The Royal College of Veterinary Surgeons (RCVS) has issued a position statement concerning the impact of a ‘no-deal’ scenario on the UK veterinary profession and associated sectors. It details a number of concerns regarding the potential risks to animal welfare and public health due to the impact on the veterinary workforce.
Amanda Boag, RCVS President, stated: “We are aware of arguments in recent months that suggest a ‘no-deal’ scenario would be an acceptable outcome in terms of the veterinary profession’s role in protecting animal health & welfare, and public health, in the UK. Given the information contained in the government’s recent Technical Notices, alongside the recent recommendations of the Migration Advisory Committee, we are far from convinced that this is the case.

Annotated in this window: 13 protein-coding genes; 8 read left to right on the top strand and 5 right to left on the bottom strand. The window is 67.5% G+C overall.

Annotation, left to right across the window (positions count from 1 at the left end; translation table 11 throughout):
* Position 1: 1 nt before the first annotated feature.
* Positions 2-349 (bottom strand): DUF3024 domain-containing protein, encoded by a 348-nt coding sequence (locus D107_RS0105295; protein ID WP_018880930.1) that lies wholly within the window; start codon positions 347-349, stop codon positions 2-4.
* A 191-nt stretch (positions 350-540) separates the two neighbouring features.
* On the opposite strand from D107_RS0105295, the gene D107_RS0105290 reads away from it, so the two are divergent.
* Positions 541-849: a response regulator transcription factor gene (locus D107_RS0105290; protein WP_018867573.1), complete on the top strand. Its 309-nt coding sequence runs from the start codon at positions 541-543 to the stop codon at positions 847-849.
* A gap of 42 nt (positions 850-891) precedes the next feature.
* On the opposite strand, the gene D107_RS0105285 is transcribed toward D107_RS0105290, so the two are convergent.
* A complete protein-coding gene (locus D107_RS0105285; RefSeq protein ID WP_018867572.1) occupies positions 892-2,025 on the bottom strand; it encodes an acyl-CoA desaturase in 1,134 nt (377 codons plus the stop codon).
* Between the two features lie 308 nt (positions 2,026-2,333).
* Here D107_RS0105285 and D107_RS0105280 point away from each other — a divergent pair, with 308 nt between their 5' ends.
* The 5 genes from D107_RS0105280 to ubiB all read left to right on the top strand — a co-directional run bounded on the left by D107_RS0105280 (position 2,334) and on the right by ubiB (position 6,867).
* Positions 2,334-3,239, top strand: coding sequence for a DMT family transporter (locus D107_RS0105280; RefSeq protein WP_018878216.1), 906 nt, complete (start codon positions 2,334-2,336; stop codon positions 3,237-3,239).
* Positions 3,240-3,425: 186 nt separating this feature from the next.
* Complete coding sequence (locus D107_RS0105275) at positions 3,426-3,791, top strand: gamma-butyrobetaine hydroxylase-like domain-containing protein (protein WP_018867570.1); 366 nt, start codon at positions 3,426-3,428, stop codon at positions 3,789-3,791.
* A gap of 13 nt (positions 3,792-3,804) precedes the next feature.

“Each year about 1,000 vets who qualified in the EU join the UK Register, making up around half of our annual intake. These EU graduates play a key role across all veterinary sectors including clinical practice, academia, research, and, of course, public health, with about 95% of vets working in UK public health having trained in the EU. With a predicted increase in demand of 325% for veterinary-certification in a ‘no-deal’ scenario, we will need these vets more than ever, and it is not yet clear how effective current government plans to ameliorate these additional certification requirements will be.
“A no-deal Brexit would also increase barriers to veterinary recruitment. Under current rules, all graduates of EU veterinary schools have the automatic right to register as vets in the UK, as well as live and work here, but if those agreements are dissolved all of this would change. We are lobbying the Home Office to place vets on the Shortage Occupation List but this would not be a catchall solution, nor is it easy to recruit large numbers of vets from outside the EU, as we have no assurance of their educational standards in the way we do with most EU vets.
“We call on Government not to accept a no-deal Brexit that could shrink our veterinary workforce, or risk lowering the animal health and welfare standards of which the UK is so justifiably proud.”